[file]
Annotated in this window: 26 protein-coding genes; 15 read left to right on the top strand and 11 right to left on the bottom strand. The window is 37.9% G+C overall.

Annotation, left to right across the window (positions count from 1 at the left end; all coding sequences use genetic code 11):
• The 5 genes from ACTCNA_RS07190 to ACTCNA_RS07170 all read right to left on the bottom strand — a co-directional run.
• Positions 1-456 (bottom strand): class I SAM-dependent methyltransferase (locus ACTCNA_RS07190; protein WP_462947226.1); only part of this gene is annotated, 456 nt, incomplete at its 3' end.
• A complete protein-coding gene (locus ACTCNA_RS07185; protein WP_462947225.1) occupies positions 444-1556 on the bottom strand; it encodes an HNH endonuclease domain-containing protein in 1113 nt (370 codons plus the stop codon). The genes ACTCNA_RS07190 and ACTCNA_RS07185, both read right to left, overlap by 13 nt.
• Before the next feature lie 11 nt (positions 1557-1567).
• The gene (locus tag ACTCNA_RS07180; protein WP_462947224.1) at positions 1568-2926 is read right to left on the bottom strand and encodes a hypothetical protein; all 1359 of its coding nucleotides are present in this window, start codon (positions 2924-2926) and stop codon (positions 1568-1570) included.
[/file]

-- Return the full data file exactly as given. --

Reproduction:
Annotated in this window: 26 protein-coding genes; 15 read left to right on the top strand and 11 right to left on the bottom strand. The window is 37.9% G+C overall.

Annotation, left to right across the window (positions count from 1 at the left end; all coding sequences use genetic code 11):
• The 5 genes from ACTCNA_RS07190 to ACTCNA_RS07170 all read right to left on the bottom strand — a co-directional run.
• Positions 1-456 (bottom strand): class I SAM-dependent methyltransferase (locus ACTCNA_RS07190; protein WP_462947226.1); only part of this gene is annotated, 456 nt, incomplete at its 3' end.
• A complete protein-coding gene (locus ACTCNA_RS07185; protein WP_462947225.1) occupies positions 444-1556 on the bottom strand; it encodes an HNH endonuclease domain-containing protein in 1113 nt (370 codons plus the stop codon). The genes ACTCNA_RS07190 and ACTCNA_RS07185, both read right to left, overlap by 13 nt.
• Before the next feature lie 11 nt (positions 1557-1567).
• The gene (locus tag ACTCNA_RS07180; protein WP_462947224.1) at positions 1568-2926 is read right to left on the bottom strand and encodes a hypothetical protein; all 1359 of its coding nucleotides are present in this window, start codon (positions 2924-2926) and stop codon (positions 1568-1570) included.